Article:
The drinks list features prestigious champagnes such as Taittinger Brut Prestige Rosé for 84€ a bottle and Bollinger Special Cuvée for 155€ a bottle, as well as more affordable wines such as the Langlois Brut Rougefor 29€ a bottle or the Labrusco Rosé for 24€ a bottle. And if you are not in the mood for bubbly, the list also includes cocktails, red and wine wines, whiskies and fruit juices.

To better appreciate the experience, you will be able to nibble on gourmet tapas that range from foie gras, cheese, and oysters to prawns, salmon, and anchovies.

Champagne is a classy drink, usually saved for special occasions. Thanks to L’Effervescence, it now also offers a welcome escape from the hustle and bustle of Vieux Nice!

CONTACT DETAILS
L’Effervescence Champagne Bar
10, rue de la Loge
06300 Nice

Tel: 04 93 80 87 37

Opening hours: Tuesday – Saturday, 6pm – 12:30am

image courtesy and © Mike Colquhoun

http://www.riviera-buzz.com/on-the-town/nightlife/item/121-add-some-sparkle-to-your-night-out-in-nice-at-effervescence.html

DIG INTO NICE’S PAST BY EXPLORING THE CITY’S ARCHAEOLOGICAL CRYPT

Cet article a été publié dans Riviera Buzz fin 2012 (this article was published in Riviera Buzz in late 2012)

Crypte

Nice’s newest (or oldest) attraction has recently opened to the public, but you’ll have to go underground to see it!

This is a real treasure that lays six meters below Nice’s Place Garibaldi and Boulevard Jean Jaurès; 2,000 m2 of extremely well preserved ruins, which offers a fascinating glimpse into the rich and tumultuous developments of the city’s history.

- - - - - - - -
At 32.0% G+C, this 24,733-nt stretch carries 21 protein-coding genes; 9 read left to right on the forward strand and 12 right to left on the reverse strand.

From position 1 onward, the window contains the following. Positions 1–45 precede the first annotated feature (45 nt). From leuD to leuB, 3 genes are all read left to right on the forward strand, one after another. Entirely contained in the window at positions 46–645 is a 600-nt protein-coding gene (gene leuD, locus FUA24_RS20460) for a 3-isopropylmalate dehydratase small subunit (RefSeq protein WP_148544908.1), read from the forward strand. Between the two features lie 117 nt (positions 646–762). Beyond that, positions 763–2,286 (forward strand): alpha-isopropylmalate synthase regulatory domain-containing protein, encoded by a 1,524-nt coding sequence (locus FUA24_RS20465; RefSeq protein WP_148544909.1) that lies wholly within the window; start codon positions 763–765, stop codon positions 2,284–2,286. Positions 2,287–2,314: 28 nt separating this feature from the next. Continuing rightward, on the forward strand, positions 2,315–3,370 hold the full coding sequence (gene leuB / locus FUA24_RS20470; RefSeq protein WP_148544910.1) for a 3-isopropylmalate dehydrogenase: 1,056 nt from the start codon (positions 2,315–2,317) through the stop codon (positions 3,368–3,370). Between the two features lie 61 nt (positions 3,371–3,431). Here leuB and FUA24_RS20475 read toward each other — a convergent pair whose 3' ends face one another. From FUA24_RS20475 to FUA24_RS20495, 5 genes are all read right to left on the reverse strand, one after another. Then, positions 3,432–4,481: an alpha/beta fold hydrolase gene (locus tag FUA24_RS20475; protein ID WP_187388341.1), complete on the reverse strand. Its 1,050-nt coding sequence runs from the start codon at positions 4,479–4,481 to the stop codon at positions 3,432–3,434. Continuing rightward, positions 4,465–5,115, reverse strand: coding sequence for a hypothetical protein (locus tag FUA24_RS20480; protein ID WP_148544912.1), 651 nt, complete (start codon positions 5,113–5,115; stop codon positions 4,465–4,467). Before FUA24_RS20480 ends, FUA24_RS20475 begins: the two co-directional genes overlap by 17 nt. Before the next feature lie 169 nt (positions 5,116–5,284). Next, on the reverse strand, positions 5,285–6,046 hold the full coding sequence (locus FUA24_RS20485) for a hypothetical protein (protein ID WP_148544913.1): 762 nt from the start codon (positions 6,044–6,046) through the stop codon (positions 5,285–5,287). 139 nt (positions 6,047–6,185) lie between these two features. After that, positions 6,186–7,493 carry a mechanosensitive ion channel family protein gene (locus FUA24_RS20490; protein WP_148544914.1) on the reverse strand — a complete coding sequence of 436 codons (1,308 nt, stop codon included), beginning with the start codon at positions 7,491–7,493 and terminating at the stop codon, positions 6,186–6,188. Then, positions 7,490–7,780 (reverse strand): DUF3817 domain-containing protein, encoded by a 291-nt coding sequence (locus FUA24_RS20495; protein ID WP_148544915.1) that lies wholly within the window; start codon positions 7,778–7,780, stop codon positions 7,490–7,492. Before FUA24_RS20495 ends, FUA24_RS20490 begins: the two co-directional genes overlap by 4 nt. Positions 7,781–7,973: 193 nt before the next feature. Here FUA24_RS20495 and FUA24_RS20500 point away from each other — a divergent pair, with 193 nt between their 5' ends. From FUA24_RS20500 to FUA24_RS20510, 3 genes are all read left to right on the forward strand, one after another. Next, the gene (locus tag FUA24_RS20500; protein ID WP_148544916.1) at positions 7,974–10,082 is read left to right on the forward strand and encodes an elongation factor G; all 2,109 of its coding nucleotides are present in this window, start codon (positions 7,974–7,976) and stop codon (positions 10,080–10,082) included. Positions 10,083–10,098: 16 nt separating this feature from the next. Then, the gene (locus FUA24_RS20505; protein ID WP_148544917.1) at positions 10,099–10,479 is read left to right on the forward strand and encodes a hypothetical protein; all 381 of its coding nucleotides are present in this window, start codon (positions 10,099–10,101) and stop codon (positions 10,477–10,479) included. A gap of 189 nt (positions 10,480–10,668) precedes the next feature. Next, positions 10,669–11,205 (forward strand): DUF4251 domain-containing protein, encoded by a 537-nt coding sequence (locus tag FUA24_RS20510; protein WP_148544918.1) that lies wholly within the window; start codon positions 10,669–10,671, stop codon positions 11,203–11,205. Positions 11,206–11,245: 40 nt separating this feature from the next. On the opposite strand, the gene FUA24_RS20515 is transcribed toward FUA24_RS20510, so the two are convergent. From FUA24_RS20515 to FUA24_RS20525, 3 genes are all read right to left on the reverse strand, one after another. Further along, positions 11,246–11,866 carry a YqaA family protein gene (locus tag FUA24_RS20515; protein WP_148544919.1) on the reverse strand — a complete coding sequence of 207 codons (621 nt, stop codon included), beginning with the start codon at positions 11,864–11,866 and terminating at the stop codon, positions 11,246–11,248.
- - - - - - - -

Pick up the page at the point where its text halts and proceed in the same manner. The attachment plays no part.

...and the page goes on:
Open to the public since the 10th of October, Nice’s Archaeological Crypt was discovered during the works on the first tramway line between Pont Michel and Las Planas. After years of excavations, it has been listed as a Historic Monument for its medieval and modern fortifications and is considered by many as the city’s “richest heritage site”, the only other equivalent in France being the crypt under the Louvre in Paris.

Tours are conducted by a qualified guide, usually in groups of about fifteen. Visitors access the site through a trap door located at Porte Pairolière. Then, prepare to be amazed! From a wholly intact pillar of the old Pairolière castlethat was built in the 14th century under the Counts of Provence, to sections of an aqueduct that conveyed water to the Sardinian Kings’ Palace, and from parts of medieval stone houses belonging to the Augustin family to a few remains of the bridge that led to Torino, the city reveals its hidden secrets.

Throughout there are several explanatory panels and touch screens informing the public as to the various types of masonry, with some parts of the site illuminated in different colors. There is definitely no need to be a history buff or an archaeological expert to appreciate this exceptional site!